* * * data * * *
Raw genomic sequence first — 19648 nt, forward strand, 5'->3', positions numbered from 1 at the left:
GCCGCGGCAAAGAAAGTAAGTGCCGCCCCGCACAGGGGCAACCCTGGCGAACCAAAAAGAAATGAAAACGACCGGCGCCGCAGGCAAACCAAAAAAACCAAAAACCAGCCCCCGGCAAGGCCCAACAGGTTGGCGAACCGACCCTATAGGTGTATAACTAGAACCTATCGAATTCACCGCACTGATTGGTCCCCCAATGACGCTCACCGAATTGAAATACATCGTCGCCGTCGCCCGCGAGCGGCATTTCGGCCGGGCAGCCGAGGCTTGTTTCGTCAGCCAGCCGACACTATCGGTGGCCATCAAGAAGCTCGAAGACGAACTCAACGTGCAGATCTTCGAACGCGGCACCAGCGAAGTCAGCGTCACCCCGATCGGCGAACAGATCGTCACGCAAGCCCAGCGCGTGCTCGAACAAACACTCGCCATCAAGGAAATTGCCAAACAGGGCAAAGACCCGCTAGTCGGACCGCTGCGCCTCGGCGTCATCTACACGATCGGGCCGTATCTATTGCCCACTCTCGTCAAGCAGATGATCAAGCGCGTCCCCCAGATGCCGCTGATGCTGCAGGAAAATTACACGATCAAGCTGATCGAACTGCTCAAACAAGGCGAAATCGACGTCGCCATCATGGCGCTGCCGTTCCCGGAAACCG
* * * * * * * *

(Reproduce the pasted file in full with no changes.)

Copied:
Raw genomic sequence first — 19648 nt, forward strand, 5'->3', positions numbered from 1 at the left:
GCCGCGGCAAAGAAAGTAAGTGCCGCCCCGCACAGGGGCAACCCTGGCGAACCAAAAAGAAATGAAAACGACCGGCGCCGCAGGCAAACCAAAAAAACCAAAAACCAGCCCCCGGCAAGGCCCAACAGGTTGGCGAACCGACCCTATAGGTGTATAACTAGAACCTATCGAATTCACCGCACTGATTGGTCCCCCAATGACGCTCACCGAATTGAAATACATCGTCGCCGTCGCCCGCGAGCGGCATTTCGGCCGGGCAGCCGAGGCTTGTTTCGTCAGCCAGCCGACACTATCGGTGGCCATCAAGAAGCTCGAAGACGAACTCAACGTGCAGATCTTCGAACGCGGCACCAGCGAAGTCAGCGTCACCCCGATCGGCGAACAGATCGTCACGCAAGCCCAGCGCGTGCTCGAACAAACACTCGCCATCAAGGAAATTGCCAAACAGGGCAAAGACCCGCTAGTCGGACCGCTGCGCCTCGGCGTCATCTACACGATCGGGCCGTATCTATTGCCCACTCTCGTCAAGCAGATGATCAAGCGCGTCCCCCAGATGCCGCTGATGCTGCAGGAAAATTACACGATCAAGCTGATCGAACTGCTCAAACAAGGCGAAATCGACGTCGCCATCATGGCGCTGCCGTTCCCGGAAACCG